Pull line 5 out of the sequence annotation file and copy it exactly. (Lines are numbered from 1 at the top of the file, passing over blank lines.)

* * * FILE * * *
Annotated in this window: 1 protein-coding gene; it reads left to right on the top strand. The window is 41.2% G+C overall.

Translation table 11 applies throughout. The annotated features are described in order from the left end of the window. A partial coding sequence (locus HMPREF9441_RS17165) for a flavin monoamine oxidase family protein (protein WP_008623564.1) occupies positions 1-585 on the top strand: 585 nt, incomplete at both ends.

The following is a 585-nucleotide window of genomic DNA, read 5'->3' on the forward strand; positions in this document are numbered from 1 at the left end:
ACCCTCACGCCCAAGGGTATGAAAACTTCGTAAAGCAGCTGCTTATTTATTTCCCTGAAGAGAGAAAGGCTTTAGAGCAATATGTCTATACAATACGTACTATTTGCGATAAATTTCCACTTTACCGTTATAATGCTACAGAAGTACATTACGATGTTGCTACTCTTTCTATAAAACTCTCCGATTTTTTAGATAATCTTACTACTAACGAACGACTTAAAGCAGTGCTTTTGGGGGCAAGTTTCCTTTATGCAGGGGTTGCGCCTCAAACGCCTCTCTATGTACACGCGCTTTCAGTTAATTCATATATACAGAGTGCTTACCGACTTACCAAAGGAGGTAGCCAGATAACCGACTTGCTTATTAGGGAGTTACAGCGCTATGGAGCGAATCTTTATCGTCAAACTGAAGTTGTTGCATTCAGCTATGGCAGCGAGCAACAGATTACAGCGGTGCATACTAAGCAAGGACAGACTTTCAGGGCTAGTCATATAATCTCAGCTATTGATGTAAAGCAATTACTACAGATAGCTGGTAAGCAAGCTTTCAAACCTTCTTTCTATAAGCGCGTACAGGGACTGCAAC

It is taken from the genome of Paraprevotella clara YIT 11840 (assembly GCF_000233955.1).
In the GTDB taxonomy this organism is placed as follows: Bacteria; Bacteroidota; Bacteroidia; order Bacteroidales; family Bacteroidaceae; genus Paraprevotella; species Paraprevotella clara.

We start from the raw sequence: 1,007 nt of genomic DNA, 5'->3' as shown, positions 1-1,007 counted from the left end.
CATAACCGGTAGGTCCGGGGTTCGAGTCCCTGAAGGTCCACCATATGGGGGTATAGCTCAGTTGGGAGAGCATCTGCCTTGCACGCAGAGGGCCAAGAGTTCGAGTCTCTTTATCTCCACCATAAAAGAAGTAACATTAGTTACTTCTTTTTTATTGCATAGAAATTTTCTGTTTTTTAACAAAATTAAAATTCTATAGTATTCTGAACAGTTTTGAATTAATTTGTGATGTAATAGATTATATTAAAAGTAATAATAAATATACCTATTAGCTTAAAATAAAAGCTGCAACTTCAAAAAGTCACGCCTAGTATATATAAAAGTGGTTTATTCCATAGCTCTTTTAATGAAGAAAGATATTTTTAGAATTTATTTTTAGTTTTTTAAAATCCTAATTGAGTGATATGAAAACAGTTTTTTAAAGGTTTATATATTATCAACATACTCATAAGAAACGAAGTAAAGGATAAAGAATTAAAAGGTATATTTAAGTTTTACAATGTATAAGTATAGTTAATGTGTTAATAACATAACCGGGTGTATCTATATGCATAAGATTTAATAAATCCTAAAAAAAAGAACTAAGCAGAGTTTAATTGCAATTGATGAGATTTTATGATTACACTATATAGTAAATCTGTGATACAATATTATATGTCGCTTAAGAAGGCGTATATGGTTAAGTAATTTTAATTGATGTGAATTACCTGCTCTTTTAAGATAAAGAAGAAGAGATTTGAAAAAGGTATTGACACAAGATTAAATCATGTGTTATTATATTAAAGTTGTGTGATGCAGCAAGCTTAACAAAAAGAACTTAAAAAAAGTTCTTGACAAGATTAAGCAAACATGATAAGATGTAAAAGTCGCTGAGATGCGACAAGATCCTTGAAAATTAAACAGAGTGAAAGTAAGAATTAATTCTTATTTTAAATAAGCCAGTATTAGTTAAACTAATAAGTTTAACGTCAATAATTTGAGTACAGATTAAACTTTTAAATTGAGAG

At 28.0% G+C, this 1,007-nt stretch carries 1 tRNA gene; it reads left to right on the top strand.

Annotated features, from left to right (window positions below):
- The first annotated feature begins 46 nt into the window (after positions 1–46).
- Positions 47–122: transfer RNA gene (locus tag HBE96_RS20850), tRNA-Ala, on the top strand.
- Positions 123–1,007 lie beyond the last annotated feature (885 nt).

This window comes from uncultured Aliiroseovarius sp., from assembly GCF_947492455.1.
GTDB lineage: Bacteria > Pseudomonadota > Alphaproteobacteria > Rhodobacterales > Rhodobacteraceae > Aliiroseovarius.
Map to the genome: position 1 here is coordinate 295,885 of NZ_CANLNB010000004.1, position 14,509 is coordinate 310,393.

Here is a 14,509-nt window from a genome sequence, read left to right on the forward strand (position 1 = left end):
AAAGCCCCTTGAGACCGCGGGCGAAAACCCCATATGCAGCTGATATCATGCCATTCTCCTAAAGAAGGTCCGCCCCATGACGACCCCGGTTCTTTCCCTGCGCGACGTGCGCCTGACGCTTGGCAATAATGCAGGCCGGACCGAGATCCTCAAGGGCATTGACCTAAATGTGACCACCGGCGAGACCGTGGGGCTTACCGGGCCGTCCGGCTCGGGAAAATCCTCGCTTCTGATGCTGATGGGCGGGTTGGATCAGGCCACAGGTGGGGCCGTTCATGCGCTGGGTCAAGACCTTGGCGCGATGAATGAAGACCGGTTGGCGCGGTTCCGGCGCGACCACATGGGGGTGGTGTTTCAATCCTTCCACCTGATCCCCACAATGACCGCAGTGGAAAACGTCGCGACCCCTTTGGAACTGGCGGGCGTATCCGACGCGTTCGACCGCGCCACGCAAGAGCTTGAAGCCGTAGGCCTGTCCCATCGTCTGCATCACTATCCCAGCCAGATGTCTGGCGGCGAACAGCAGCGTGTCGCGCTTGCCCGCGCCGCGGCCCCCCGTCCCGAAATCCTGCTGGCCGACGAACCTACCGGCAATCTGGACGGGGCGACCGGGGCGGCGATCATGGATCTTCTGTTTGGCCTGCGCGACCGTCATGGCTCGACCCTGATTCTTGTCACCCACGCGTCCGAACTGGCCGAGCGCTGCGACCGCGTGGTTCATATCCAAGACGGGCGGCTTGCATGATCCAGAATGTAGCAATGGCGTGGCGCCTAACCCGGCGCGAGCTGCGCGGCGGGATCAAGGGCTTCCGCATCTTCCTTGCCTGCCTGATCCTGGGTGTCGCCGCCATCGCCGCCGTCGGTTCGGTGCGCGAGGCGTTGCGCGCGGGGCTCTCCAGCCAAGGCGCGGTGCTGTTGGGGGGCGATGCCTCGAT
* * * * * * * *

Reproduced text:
It is taken from the genome of Paraprevotella clara YIT 11840 (assembly GCF_000233955.1).